Such is the similarity of some identicals, hospitals commonly advise the parents to discreetly tattoo one twin, so that in future the children can be differentiated. Understandably, parents often refuse – believing they will be able to distinguish their twins as they age (not least, by dressing their kids differently). This, however, can be a mistake because twins often grow more identical over time (as their identical DNA asserts itself, following different levels of nourishment in the womb). And twins often end up being dressed in exactly the same clothes, anyway, lest one twin become jealous of the other getting “better” treatment.
Here we enter the peculiar world of twin psychology. Over recent decades, scientists like Thomas Bouchard (of the famous Minnesota Twin Research Center) have analysed the personalities of twins and discovered seriously uncanny facts.
Take the classic example of twins separated at birth. The extent to which they can echo each other in later life is breathtaking. One of my favourite cases is the separated twins who discovered, when reunited, that they both liked entering the sea, on beach holidays, by wading backwards up to their knees. Another, darker, example is the 72 year old twin brothers in Finland. In 2002 they were killed on their bicycles on the same road in northern Finland, in two accidents, just two hours apart.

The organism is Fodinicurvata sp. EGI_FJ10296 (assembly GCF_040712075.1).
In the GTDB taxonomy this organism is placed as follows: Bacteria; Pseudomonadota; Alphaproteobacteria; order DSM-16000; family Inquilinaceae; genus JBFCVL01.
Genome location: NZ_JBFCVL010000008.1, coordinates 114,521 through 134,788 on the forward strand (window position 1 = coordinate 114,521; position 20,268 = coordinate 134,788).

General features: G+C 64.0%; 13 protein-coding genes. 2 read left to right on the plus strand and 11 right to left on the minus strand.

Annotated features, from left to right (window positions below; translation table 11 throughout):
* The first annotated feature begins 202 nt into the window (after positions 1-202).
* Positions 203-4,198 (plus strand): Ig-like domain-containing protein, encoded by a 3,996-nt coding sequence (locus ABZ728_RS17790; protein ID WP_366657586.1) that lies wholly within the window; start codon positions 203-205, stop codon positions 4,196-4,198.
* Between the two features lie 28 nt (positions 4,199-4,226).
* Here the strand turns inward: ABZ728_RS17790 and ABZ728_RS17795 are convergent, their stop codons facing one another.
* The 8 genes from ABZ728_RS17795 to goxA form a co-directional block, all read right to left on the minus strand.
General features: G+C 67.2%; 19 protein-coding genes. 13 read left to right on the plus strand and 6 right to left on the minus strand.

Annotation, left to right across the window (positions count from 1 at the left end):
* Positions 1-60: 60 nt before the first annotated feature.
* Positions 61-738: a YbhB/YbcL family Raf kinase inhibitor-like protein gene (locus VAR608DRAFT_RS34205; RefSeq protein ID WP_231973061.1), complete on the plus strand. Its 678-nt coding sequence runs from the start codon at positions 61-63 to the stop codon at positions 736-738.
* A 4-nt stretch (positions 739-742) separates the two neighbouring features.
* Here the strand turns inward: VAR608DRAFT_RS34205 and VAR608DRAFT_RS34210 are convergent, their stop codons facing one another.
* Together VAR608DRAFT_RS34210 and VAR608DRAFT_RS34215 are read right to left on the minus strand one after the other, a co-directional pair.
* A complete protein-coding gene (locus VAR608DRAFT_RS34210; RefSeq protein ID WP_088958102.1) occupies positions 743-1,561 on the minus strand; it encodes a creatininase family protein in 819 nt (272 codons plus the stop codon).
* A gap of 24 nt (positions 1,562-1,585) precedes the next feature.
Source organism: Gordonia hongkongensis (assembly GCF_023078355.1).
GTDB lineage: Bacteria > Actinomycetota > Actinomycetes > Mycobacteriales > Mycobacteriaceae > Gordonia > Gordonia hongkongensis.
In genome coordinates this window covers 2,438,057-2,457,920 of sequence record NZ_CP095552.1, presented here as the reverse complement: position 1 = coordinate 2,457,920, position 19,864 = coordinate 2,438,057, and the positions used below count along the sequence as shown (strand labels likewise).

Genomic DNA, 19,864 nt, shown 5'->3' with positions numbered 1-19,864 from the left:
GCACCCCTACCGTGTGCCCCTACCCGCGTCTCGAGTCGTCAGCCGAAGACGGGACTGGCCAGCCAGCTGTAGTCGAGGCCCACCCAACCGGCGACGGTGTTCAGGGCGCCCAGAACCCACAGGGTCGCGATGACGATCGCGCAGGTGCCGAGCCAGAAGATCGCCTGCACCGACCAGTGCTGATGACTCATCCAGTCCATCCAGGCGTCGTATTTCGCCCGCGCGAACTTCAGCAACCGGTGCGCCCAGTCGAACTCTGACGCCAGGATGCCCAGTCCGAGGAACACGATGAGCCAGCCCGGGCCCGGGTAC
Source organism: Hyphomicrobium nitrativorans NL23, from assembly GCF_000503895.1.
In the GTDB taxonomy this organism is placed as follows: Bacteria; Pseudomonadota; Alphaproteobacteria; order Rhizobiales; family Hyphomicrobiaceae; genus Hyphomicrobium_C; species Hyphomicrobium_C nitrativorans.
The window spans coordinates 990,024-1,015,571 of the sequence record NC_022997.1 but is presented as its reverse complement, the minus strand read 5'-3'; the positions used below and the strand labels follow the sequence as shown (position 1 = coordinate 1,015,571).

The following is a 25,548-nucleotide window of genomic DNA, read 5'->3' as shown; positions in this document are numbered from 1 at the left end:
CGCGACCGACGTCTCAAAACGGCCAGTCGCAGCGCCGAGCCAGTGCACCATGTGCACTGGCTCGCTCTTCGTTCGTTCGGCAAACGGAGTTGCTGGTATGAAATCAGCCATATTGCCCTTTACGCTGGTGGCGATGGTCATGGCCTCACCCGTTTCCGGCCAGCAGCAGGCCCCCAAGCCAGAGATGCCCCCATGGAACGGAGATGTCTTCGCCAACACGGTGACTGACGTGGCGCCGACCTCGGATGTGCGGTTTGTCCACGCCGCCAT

Probably the most famous case of eerie identicality is that of Jim Lewis and Jim Springer. These identical American twins were separated when four weeks old, and adopted by different families in different parts of Ohio. When the Lewis-Springer twins were reunited at the age of 39, in 1979, they discovered that both of them were prone to biting their nails. Also, both of them suffered from tension headaches, both had worked as sheriff’s deputies, and both smoked Salem cigarettes. They also drove exactly the same kind of car and they both did serious woodworking in the garage.
And it didn’t end there. Both had been named James by their respective adoptive parents. Both of the twins had married twice. Both had married firstly to women named Linda, secondly to women named Betty. Both had produced sons named “James Allan”. Both had at one time owned dogs named Toy. And they both took their holidays at the very same beach in Florida.
Is this all down to genetics, and coincidence, and to similar environments in the womb? Scientifically speaking, it must be. Yet there are stories which could give a convinced materialist like Richard Dawkins pause for thought.
Some parents of twins have reported their children having identical dreams. Others recount twins suffering simultaneous pains, in the same part of the body. when only one twin is hurt. Doctors who observe twins in the womb have watched identicals do a strange kind of twin dance: the fetal twins come close to each other, face to face, then one of the twins makes a circle, and the other does the very same. It as if they are, in utero, telepathically aware of each other’s movements.
Even in grief twins possess an oddness which startles. Joan Woodward, in her study of twin bereavement (The Lone Twin) reports several striking examples of twin reaction to the death of a co-twin.